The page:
In my frustration to explain these language nuances I was trying to explain to Alberto that comics in the newspaper are extremely difficult for me to understand.  Although they are short with usually very few words, they are usually all about the idiosyncrasies of language, slang, or innuendo.  I will read a comic and just NOT get it, at all, sigh….

After our chat together, Ron, Alberto and I went to the gym together.  Alberto asked me if I wanted to work out with him and I quickly agreed.  Alberto is in great shape and I was happy to pickup some pointers on new exercises and proper technique.  Unfortunately, working out with a friend kind of puts you on the spot and you don’t want to look like a slouch so you push yourself harder then you would if you were working out alone, I guess that’s the whole point of working out with someone else.  I kept telling him he was trying to kill me.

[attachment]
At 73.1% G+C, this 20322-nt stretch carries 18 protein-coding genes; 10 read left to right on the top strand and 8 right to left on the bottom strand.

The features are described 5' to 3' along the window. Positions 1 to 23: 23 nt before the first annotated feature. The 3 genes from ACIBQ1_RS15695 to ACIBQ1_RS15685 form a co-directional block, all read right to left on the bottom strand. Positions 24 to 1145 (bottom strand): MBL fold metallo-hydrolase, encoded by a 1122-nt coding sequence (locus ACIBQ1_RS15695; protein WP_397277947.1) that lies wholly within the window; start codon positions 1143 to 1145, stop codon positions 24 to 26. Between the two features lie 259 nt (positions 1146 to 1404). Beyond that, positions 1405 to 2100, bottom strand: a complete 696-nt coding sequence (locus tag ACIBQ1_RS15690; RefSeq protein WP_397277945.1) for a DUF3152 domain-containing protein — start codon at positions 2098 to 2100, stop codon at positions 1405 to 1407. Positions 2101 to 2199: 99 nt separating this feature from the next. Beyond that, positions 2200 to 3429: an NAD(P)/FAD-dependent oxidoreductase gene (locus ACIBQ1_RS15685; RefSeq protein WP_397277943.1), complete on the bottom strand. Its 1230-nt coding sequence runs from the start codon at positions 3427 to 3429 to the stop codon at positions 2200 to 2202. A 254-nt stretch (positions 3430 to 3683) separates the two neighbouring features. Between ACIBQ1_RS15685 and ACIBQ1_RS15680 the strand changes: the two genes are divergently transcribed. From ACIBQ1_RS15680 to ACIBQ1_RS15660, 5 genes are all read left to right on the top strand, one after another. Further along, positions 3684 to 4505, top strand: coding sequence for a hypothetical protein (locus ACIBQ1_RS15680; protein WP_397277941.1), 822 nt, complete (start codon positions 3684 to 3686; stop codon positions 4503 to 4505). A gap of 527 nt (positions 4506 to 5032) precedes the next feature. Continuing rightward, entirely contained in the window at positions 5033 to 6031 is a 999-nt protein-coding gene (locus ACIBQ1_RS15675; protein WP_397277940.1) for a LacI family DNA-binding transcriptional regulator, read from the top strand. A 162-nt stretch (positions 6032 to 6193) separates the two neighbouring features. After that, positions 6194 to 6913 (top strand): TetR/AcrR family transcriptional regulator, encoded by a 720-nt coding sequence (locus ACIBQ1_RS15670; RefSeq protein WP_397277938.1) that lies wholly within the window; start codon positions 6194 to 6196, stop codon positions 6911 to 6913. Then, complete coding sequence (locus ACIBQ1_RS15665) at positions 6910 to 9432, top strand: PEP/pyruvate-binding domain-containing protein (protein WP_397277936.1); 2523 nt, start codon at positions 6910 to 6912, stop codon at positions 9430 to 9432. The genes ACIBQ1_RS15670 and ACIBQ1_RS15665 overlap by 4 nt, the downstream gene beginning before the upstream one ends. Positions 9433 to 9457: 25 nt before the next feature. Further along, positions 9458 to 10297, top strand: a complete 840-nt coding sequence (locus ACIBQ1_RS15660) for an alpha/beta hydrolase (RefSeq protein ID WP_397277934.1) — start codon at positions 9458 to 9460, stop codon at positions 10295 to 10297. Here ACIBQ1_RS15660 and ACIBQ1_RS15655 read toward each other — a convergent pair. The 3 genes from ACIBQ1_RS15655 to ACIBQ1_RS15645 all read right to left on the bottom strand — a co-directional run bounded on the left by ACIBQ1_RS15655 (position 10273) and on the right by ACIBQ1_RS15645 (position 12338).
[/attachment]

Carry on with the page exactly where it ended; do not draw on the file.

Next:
Saturday March 16th I could barely get out of bed I was so sore from the previous day’s exercise, I’m going to kill Alberto the next time I see him! 

The Argentine peso continues to devalue.  I can’t help but feel sorry for my Argentine friends, but for us, prices really haven’t gone up so with the exchange rate we’re getting twice as many pesos as we used to get, so now things cost ½ of what they did previously.  We decided to take advantage of this and went out for dinner at a local restaurant we like, Rigoletto’s.  It always feels like such a treat to go out to dinner, walking down the beautiful streets at night, feels like we’re on a continuous vacation.  We had a wonderful dinner, I had salmon raviolis and Ron had chicken wrapped in puff pastry.  The waiter was very nice and said that their tiramisu was excellent that night.  I’m not a big dessert person (that’s Ron’s job) but tiramisu is one of my favorite desserts.  The only problem is, tiramisu can be heaven when it’s good, but can be a terrible disappointment when it’s bad.  This one was fantastic, and with a nice café it was the perfect end to the meal.